Board member William Bianco, a Republican who has given Davis no money, is a partner with David Shimmon in Fog City Stables, which owns and breeds thoroughbred race horses. Shimmon has donated $450,000 to Davis since 1999.
“When you’re a donor,” Bianco said, “they ask for recommendations.”
* Six of eight California Transportation Commission members, who help oversee how billions are spent on transit projects, have donated $685,000 to Davis directly or through their unions. A seventh helped ensure that the California Trucking Assn. endorsed Davis when the commissioner was president of the group in 1998. The trucking group has given Davis $136,000 since 1999.
The board includes San Francisco lawyer Jeremiah Hallisey, whose firm has given $61,750 to the governor, modest by Davis’ standards. But Hallisey leverages his clout by organizing fund-raisers for the governor.
Davis aides often turn to Hallisey for recommendations about other potential appointees to boards and commissions. Hallisey has ready access to the governor’s staff on behalf of such clients as Pacific Lumber Co., energy firm Calpine and AT&T.;
Republican gubernatorial candidate Bill Simon Jr., trying to unseat Davis in next month’s election, seized on the connection between campaign donations and appointees last month when Rod Diridon, the Davis-appointed chairman of California’s High Speed Rail Commission, sent an e-mail to firms that would “build, operate and maintain” a $25-billion bullet train system urging that they attend a fund-raiser in Davis’ honor.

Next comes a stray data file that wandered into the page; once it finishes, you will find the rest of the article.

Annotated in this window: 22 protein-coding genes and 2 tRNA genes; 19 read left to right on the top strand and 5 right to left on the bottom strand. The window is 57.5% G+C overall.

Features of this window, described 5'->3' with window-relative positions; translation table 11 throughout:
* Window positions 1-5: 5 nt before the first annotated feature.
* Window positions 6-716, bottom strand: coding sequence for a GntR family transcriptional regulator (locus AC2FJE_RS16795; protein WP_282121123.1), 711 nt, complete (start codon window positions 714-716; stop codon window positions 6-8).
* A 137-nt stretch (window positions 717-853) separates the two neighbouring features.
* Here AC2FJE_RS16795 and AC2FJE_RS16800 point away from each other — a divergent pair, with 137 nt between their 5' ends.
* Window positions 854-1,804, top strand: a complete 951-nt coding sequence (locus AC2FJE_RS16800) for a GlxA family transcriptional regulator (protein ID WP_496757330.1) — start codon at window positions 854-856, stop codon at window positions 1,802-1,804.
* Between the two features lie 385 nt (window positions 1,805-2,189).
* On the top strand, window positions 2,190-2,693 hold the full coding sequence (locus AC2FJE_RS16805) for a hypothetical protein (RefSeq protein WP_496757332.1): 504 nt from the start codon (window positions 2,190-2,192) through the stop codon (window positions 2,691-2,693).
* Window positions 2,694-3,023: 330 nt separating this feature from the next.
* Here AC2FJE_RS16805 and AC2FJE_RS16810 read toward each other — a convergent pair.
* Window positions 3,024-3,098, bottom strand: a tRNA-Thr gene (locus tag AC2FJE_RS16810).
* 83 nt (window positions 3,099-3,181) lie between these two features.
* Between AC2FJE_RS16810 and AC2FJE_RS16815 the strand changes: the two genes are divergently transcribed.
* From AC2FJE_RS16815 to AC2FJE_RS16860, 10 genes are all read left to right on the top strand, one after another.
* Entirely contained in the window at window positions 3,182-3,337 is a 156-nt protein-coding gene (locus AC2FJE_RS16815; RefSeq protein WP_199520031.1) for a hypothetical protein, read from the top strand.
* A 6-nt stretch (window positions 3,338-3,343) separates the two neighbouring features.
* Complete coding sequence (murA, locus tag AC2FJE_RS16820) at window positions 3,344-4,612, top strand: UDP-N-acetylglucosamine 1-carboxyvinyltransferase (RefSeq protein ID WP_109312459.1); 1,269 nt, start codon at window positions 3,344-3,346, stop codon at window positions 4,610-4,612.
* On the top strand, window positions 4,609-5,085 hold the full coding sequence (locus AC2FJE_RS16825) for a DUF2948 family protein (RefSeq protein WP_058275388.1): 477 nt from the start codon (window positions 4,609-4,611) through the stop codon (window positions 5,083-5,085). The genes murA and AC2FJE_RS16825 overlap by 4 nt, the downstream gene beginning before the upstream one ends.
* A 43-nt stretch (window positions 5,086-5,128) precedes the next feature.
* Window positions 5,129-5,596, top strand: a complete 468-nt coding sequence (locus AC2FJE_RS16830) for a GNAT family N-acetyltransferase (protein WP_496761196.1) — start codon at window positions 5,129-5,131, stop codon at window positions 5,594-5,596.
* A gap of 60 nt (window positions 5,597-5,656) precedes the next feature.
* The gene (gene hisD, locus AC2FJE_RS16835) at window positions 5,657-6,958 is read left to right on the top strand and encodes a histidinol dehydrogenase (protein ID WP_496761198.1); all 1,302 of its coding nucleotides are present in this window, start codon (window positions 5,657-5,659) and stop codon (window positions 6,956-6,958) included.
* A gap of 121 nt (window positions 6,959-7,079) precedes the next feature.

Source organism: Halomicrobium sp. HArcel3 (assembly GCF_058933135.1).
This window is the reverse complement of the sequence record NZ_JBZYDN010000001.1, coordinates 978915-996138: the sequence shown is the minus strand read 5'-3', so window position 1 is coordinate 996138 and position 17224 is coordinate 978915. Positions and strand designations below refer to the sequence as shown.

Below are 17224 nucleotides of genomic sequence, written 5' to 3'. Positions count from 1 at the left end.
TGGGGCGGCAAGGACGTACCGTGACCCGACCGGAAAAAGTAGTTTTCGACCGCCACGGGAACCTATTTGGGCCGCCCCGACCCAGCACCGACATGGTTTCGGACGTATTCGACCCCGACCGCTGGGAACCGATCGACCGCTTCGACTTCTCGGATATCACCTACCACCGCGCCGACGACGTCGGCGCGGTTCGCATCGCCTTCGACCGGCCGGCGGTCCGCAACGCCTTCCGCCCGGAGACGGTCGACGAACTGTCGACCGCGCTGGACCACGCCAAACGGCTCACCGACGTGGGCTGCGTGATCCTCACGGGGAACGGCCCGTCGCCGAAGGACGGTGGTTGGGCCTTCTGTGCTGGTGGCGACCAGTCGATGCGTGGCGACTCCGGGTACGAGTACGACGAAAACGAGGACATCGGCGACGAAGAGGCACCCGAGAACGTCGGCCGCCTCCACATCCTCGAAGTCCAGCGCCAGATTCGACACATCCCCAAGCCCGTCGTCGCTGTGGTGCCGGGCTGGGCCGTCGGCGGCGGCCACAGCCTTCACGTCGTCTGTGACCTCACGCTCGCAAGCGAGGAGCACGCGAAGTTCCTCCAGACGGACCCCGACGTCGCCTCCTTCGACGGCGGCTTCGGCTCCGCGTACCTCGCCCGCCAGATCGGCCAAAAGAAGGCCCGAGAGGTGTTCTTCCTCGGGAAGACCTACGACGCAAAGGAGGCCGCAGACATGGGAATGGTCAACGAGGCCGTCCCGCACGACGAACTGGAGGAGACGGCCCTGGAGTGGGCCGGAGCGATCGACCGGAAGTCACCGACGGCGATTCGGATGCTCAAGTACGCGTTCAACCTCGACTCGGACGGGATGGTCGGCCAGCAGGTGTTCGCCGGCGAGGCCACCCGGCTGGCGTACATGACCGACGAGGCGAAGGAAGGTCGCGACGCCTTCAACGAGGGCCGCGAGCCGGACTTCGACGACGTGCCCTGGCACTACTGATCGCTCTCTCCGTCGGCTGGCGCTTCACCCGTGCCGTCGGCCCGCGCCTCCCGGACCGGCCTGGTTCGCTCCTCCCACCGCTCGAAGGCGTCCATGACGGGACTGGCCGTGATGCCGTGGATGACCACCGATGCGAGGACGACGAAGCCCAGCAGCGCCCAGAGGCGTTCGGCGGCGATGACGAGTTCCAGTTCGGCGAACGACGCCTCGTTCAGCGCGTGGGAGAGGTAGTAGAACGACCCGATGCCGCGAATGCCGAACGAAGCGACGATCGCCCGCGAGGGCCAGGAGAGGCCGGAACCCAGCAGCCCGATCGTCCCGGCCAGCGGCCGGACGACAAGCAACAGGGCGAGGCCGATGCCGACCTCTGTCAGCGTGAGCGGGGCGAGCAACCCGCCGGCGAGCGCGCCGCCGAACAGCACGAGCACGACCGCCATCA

As head of the rail commission, Diridon will have at least some sway over the proposed massive public works undertaking. Davis canceled the event after news reports that the fund-raiser would take place a day after the governor, with Diridon at his side, signed legislation placing a $9.9-billion bond issue on the 2004 statewide ballot to help finance the bullet train.
Simon called the circumstances “unethical and beneath the dignity of the office of governor of California.”
Earlier this year, Davis fired an aide for accepting $25,000 on the governor’s behalf from a lobbyist for Oracle Corp., days after the administration signed a software contract with Oracle. At the time, Davis released an internal policy that bars aides from political fund-raising.
Salazar, the Davis campaign spokesman, said the prohibition applies only to paid full-time aides such as his Cabinet officers, agency chiefs and department directors -- not appointees who serve part time in largely unpaid positions.